Call it the clinician’s paradox.
Privacy regulations do the good work of keeping patients’ personal medical data secure, but at the same time, they also hamstring sharing of data, which might otherwise help drive important clinical or genomic research.
A similar dynamic plays out in finance, according to Alon Kaufman, CEO and co-founder of Duality Technologies. Authorities recommend banks and financial institutions work together to ward off financial criminal wrongdoing, but data privacy laws also restrict sharing in this context, “making such collaborative investigations impossible,” he told Built In via email.
Few of us are arguing for less data privacy, to be sure. But the need to securely share and analyze sensitive data has only become greater amid the pandemic, Kaufman added.
VCs are taking notice too. At a recent virtual conference held by privacy-focused AI community OpenMined, panelists noted that venture investment in privacy and security keeps growing year-over-year, with 2019’s total hitting $10 billion.
Factors driving investment include fears of GDPR or CCPA sanctions, concerns over possible data breaches and subsequent brand corrosion, and an increasing awareness of data governance at the C-suite level, said Salesforce Ventures investor Jackson Cummings in the presentation.
Kaufman’s Duality Technologies focuses on a technique called homomorphic encryption, sometimes called the “holy grail” of cryptography. Other notable methods include differential privacy, synthetic data and federated learning. Given that privacy tech is having its close-up, we decided to survey the companies doing notable work within each category.
Here’s how we’ve defined this most hallowed cryptographic technique in previous coverage: “In the simplest terms, homomorphic encryption (HE) allows computation to be performed on encrypted data, including in cloud environments, and produce an encrypted result, which can then be decrypted, with the end result being the same as if you did math on unencrypted data.”
Cryptographers have long grasped the power of fully homomorphic encryption, but its computational overhead was far too high for it to be of practical use. But researchers keep chipping away at that overhead. And while HE today only makes sense for certain narrow use cases, the potential for more widespread applicability down the road has investors watching closely.
Duality has made a name for itself in the healthcare and financial industries, demonstrating how HE can facilitate genomic research on encrypted genetic data — Duality researchers contributed to this study — and help facilitate cooperation on financial crime investigations among different parties and across borders. The company was also contracted in July by the Defense Advanced Research Projects Agency (DARPA) to explore how HE could be applied to machine learning analysis that investigates potential genetic susceptibilities to severe COVID-19 symptoms.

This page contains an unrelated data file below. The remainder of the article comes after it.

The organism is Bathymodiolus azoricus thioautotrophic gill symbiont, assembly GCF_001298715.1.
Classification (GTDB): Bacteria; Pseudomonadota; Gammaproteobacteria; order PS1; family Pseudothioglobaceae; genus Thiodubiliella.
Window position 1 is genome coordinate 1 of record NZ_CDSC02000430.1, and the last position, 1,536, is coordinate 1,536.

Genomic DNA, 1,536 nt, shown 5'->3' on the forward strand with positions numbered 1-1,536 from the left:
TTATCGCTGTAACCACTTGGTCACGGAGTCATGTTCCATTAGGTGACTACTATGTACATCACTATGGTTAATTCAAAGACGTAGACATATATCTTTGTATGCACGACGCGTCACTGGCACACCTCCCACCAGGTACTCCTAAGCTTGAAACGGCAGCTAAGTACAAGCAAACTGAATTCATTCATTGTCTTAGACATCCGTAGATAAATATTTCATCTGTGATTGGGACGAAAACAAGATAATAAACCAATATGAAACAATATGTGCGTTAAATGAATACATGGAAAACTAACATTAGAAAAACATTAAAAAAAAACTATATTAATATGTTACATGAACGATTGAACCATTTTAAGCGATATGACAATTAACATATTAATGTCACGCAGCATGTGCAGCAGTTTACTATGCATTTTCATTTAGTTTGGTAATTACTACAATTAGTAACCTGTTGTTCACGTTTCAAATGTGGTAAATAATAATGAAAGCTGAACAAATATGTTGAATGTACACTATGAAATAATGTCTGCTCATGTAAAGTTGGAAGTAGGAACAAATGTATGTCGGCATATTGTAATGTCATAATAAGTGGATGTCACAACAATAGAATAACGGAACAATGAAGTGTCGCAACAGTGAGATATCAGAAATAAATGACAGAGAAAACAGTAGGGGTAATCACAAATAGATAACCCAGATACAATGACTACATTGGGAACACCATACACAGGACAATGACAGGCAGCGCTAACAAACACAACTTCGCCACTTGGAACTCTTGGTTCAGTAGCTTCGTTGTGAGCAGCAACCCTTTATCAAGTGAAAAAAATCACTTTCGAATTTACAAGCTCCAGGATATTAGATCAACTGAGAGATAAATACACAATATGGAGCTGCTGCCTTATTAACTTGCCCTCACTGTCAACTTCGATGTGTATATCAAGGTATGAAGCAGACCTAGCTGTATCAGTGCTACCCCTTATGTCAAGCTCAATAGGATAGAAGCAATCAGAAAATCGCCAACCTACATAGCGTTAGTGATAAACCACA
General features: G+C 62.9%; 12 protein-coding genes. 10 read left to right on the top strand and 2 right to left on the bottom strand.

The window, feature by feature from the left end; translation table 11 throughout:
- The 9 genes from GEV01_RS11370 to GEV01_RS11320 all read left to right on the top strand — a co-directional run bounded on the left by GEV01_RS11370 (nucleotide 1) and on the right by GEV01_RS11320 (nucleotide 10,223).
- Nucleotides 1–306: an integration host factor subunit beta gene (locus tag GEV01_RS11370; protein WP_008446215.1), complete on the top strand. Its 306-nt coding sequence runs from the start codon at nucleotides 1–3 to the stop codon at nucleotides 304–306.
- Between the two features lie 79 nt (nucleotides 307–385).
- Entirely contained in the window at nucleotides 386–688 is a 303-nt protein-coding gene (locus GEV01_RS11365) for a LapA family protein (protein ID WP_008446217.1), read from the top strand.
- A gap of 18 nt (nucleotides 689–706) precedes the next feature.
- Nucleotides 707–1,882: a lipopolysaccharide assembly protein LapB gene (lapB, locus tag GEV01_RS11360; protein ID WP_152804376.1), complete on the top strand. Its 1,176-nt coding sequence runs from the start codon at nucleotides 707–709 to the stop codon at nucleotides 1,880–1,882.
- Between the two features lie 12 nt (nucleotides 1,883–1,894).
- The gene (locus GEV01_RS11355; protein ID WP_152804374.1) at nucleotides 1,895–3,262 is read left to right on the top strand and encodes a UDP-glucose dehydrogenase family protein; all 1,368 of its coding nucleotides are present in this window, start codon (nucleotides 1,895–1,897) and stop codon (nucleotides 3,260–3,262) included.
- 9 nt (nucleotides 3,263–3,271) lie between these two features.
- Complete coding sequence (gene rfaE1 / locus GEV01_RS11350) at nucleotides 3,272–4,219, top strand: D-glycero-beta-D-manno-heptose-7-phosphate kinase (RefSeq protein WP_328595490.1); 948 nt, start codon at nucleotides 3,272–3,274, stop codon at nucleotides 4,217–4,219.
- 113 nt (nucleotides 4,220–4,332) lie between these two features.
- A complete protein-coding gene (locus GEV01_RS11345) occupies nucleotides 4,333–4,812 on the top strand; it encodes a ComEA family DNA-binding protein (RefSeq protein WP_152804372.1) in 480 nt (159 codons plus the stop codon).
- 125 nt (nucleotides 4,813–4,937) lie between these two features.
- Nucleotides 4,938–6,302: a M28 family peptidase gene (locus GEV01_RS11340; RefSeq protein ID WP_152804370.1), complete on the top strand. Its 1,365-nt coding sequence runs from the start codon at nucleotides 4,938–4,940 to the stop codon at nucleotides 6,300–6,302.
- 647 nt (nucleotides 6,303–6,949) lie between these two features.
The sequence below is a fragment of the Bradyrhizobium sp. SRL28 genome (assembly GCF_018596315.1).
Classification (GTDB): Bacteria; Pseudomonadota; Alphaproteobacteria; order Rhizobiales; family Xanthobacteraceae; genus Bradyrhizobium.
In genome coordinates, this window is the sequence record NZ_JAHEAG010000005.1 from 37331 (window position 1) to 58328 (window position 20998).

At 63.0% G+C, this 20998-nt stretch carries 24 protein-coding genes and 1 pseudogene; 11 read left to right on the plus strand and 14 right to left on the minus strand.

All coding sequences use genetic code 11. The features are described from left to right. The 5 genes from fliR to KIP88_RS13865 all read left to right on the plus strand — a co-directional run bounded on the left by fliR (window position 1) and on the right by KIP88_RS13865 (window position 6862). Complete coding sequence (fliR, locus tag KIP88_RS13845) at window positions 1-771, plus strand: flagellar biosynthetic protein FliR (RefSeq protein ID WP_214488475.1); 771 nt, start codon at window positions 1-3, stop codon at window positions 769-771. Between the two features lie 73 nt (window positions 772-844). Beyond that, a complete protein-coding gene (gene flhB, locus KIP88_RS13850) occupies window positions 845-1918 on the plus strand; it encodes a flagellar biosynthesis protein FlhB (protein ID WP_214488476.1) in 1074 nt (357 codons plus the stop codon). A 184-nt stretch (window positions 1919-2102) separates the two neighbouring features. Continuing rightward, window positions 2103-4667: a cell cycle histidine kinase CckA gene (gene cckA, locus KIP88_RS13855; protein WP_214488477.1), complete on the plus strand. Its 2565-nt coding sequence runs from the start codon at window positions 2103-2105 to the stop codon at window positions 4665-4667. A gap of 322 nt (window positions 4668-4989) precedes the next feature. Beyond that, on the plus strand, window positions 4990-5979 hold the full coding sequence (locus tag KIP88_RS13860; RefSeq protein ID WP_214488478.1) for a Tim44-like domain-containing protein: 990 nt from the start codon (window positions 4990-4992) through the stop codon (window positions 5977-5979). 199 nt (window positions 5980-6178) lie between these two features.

Total funding: $20 million
Founded by a former National Security Agency researcher with expertise in encrypted search, Enveil offers an HE-leveraging product suite dubbed ZeroReveal, which promises some search capabilities and machine-learning analysis on data at rest and in transit, even if encrypted. The company has attracted investments from major finance and credit outfits (Mastercard, Capital One Growth Ventures) plus In-Q-Tel, the venture capital wing of the Central Intelligence Agency.
Total funding: $15 million
Put simply, differential privacy involves intentionally injecting noise into a data set. That helps anonymize data, but in a manner that still allows for statistical analysis. It hinges on a metric called a privacy budget. But the better the budget, the more data required. That’s why most of the early commercial deployments in differential privacy were done by the likes of Apple and Google. But as research matures, non-FAANG firms are commanding more and more attention too.
Bay Area-based LeapYear, founded in 2014, has deployed its platform — which uses differential privacy to allow machine-learning analysis without revealing personal identifying information — in some 1,000 organizations in healthcare, finance and insurance, according to the company. The company counts Aaron Roth, co-author of The Ethical Algorithm and a leading expert on differential privacy, as an advisor.
Total funding: $38.2 million
This well-funded U.K. company offers differentially private approaches to regulation compliance, de-identification and, for financial institutions, anti-money laundering compliance. Investors include HSBC Venture Capital Coverage Group and Citigroup. Accel led a $40 million Series B round last year.
Total funding: $150.5 million